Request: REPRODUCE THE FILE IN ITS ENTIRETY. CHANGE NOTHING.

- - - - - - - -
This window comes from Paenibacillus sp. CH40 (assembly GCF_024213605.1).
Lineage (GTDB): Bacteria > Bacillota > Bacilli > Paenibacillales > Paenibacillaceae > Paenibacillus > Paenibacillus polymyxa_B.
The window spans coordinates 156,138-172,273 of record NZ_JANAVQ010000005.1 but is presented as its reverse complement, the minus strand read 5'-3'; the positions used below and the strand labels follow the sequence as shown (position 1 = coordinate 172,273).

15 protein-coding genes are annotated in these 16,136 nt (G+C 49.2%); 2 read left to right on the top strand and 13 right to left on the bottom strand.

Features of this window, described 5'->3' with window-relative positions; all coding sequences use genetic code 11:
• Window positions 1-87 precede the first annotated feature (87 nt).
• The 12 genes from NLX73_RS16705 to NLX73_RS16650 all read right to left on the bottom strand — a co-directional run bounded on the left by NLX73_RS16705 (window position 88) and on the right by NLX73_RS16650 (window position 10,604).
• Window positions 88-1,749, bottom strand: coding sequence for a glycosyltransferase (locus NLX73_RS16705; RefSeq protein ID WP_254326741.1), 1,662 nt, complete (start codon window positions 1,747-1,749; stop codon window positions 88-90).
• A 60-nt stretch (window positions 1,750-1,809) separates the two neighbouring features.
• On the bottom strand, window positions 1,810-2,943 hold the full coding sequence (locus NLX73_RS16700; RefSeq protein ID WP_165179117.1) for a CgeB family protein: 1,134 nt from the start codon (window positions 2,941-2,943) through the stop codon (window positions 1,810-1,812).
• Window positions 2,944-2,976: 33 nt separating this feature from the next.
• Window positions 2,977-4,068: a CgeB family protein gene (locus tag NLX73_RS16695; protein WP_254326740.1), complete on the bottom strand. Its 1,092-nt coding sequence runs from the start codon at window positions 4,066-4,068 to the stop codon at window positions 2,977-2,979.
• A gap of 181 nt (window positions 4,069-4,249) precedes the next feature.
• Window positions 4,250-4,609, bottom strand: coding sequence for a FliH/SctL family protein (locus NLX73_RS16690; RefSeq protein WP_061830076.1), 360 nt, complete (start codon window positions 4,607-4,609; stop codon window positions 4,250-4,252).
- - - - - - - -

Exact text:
This window comes from Paenibacillus sp. CH40 (assembly GCF_024213605.1).
Lineage (GTDB): Bacteria > Bacillota > Bacilli > Paenibacillales > Paenibacillaceae > Paenibacillus > Paenibacillus polymyxa_B.
The window spans coordinates 156,138-172,273 of record NZ_JANAVQ010000005.1 but is presented as its reverse complement, the minus strand read 5'-3'; the positions used below and the strand labels follow the sequence as shown (position 1 = coordinate 172,273).

15 protein-coding genes are annotated in these 16,136 nt (G+C 49.2%); 2 read left to right on the top strand and 13 right to left on the bottom strand.

Features of this window, described 5'->3' with window-relative positions; all coding sequences use genetic code 11:
• Window positions 1-87 precede the first annotated feature (87 nt).
• The 12 genes from NLX73_RS16705 to NLX73_RS16650 all read right to left on the bottom strand — a co-directional run bounded on the left by NLX73_RS16705 (window position 88) and on the right by NLX73_RS16650 (window position 10,604).
• Window positions 88-1,749, bottom strand: coding sequence for a glycosyltransferase (locus NLX73_RS16705; RefSeq protein ID WP_254326741.1), 1,662 nt, complete (start codon window positions 1,747-1,749; stop codon window positions 88-90).
• A 60-nt stretch (window positions 1,750-1,809) separates the two neighbouring features.
• On the bottom strand, window positions 1,810-2,943 hold the full coding sequence (locus NLX73_RS16700; RefSeq protein ID WP_165179117.1) for a CgeB family protein: 1,134 nt from the start codon (window positions 2,941-2,943) through the stop codon (window positions 1,810-1,812).
• Window positions 2,944-2,976: 33 nt separating this feature from the next.
• Window positions 2,977-4,068: a CgeB family protein gene (locus tag NLX73_RS16695; protein WP_254326740.1), complete on the bottom strand. Its 1,092-nt coding sequence runs from the start codon at window positions 4,066-4,068 to the stop codon at window positions 2,977-2,979.
• A gap of 181 nt (window positions 4,069-4,249) precedes the next feature.
• Window positions 4,250-4,609, bottom strand: coding sequence for a FliH/SctL family protein (locus NLX73_RS16690; RefSeq protein WP_061830076.1), 360 nt, complete (start codon window positions 4,607-4,609; stop codon window positions 4,250-4,252).